Vaccine roll out in Australia

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Re: Vaccine roll out in Australia

Post by shpalman » Sun Jun 20, 2021 8:36 pm

Risk of dying from adverse reaction to AstraZeneca vaccine compared to a whole bunch of things but not the risk of dying from covid...

Two people have died from the vaccine, the total deaths in that age group is, what, 20?
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Re: Vaccine roll out in Australia

Post by shpalman » Thu Jun 24, 2021 6:17 am

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Re: Vaccine roll out in Australia

Post by shpalman » Sat Aug 21, 2021 6:23 pm

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Re: Vaccine roll out in Australia

Post by shpalman » Fri Sep 03, 2021 9:54 am

Australia has secured 4m doses of Pfizer Covid-19 vaccines in a swap deal with Britain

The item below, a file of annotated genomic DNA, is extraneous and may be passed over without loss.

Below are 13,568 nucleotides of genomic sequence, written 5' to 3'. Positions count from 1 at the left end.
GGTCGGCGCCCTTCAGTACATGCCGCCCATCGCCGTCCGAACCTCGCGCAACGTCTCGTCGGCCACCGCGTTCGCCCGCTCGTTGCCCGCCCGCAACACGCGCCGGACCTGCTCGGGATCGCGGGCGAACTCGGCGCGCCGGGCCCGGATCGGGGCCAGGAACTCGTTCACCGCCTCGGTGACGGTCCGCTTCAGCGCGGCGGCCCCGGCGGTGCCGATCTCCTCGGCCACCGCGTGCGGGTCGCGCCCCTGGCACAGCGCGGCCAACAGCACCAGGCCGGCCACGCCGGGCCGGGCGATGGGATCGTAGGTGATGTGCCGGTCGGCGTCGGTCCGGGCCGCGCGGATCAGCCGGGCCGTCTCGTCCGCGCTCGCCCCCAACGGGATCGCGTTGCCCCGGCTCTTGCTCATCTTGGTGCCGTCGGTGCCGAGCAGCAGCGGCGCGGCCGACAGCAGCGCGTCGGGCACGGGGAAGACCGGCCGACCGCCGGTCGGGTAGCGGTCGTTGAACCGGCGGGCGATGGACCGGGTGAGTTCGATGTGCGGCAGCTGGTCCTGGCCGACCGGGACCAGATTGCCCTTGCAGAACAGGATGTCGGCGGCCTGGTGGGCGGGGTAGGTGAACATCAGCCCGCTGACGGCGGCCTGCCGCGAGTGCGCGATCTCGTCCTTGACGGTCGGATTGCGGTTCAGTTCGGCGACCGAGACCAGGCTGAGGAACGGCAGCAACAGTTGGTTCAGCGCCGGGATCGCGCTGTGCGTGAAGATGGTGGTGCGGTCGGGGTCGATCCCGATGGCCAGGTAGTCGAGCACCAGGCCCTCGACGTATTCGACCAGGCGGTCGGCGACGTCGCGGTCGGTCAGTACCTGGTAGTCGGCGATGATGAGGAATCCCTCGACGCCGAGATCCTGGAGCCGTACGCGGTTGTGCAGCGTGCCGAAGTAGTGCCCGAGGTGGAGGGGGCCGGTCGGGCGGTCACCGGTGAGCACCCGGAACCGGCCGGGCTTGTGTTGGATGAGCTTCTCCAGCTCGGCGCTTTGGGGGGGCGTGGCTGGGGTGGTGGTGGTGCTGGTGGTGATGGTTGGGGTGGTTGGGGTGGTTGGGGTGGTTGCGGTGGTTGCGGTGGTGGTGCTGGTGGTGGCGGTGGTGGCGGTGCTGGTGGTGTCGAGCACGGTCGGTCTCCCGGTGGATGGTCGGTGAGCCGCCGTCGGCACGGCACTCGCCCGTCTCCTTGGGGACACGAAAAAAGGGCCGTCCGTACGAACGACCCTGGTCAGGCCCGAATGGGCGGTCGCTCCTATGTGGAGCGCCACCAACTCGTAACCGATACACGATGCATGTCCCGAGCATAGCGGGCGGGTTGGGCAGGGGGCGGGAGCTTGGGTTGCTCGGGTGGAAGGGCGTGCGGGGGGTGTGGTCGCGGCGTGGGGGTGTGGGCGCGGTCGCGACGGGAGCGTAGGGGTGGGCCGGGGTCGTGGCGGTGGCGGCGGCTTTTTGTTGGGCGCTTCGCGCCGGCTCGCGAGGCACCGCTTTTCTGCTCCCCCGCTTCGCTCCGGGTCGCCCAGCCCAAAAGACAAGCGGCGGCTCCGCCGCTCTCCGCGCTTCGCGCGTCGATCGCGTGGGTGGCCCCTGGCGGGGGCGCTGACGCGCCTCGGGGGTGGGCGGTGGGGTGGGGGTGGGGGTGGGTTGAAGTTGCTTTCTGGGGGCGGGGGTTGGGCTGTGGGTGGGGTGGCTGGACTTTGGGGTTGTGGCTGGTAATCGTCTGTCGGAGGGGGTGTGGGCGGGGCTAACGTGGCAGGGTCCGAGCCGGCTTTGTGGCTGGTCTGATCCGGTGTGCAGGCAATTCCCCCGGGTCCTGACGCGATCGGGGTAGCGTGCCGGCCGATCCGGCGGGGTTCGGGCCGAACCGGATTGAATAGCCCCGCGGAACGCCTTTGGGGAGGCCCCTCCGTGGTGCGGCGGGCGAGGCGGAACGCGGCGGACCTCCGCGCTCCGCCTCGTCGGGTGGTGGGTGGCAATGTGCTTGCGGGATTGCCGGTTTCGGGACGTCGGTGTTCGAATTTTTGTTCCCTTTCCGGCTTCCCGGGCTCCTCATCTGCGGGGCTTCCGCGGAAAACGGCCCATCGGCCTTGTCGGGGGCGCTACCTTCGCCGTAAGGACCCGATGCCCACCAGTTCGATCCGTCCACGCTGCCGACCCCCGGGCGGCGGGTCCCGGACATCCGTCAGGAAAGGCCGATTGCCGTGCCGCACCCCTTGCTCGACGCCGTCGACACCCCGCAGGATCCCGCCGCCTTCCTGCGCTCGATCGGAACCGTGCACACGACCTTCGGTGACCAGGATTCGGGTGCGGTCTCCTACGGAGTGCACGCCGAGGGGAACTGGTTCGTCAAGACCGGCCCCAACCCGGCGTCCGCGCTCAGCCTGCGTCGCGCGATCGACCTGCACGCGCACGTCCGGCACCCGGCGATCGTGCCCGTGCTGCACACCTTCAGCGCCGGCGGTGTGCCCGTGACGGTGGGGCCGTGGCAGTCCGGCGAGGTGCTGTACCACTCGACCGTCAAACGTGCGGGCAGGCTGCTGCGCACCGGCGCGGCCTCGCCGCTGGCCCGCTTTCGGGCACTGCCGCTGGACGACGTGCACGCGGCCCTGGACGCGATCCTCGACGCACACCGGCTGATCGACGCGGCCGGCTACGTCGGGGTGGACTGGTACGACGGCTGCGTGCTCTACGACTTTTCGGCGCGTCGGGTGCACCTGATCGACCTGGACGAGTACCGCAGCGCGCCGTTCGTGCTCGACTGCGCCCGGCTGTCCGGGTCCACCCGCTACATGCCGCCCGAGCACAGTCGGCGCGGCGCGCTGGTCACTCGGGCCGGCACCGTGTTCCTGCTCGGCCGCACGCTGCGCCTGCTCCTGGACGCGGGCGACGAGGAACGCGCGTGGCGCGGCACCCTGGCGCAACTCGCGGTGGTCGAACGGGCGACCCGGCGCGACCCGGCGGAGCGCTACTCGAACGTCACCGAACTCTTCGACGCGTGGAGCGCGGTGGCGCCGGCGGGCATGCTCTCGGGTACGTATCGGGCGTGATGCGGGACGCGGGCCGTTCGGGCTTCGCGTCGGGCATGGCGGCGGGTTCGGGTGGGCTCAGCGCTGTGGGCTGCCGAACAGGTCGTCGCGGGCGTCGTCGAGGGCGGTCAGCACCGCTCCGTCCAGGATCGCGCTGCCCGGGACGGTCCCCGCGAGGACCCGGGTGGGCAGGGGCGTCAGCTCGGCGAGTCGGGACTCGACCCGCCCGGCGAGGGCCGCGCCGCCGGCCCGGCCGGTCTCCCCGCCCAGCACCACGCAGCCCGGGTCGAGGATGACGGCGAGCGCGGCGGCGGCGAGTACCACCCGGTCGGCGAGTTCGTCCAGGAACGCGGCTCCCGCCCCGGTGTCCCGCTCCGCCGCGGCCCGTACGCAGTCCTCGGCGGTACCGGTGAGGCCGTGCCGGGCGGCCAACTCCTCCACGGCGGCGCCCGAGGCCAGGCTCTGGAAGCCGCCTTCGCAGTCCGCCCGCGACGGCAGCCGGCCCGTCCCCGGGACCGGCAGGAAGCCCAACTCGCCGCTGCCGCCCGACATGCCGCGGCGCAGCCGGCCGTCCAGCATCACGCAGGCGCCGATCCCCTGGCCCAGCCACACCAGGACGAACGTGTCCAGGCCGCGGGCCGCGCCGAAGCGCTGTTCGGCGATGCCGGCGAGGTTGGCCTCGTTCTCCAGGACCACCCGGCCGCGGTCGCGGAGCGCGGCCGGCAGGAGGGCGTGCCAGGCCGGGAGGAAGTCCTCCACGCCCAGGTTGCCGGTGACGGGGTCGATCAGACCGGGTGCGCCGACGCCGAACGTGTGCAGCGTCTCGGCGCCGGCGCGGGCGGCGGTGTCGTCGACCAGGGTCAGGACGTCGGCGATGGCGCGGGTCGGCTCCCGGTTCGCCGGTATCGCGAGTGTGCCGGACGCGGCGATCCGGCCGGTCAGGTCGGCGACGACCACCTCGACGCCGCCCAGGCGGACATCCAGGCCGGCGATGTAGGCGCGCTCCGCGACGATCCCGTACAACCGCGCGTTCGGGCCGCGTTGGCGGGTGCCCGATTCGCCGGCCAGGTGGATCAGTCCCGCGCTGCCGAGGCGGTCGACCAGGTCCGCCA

There's not much point linking to a source since that's all the source says (although in the case of the Guardian live blog, it does say it a lot of times). In particular, it's not mentioned what Britain is getting out of the swap.

(I note that Australia has first-dosed more of its population than Slovakia for example.)
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Re: Vaccine roll out in Australia

Post by jdc » Fri Sep 03, 2021 3:04 pm

shpalman wrote:
Fri Sep 03, 2021 9:54 am
Australia has secured 4m doses of Pfizer Covid-19 vaccines in a swap deal with Britain
There's not much point linking to a source since that's all the source says (although in the case of the Guardian live blog, it does say it a lot of times). In particular, it's not mentioned what Britain is getting out of the swap.

(I note that Australia has first-dosed more of its population than Slovakia for example.)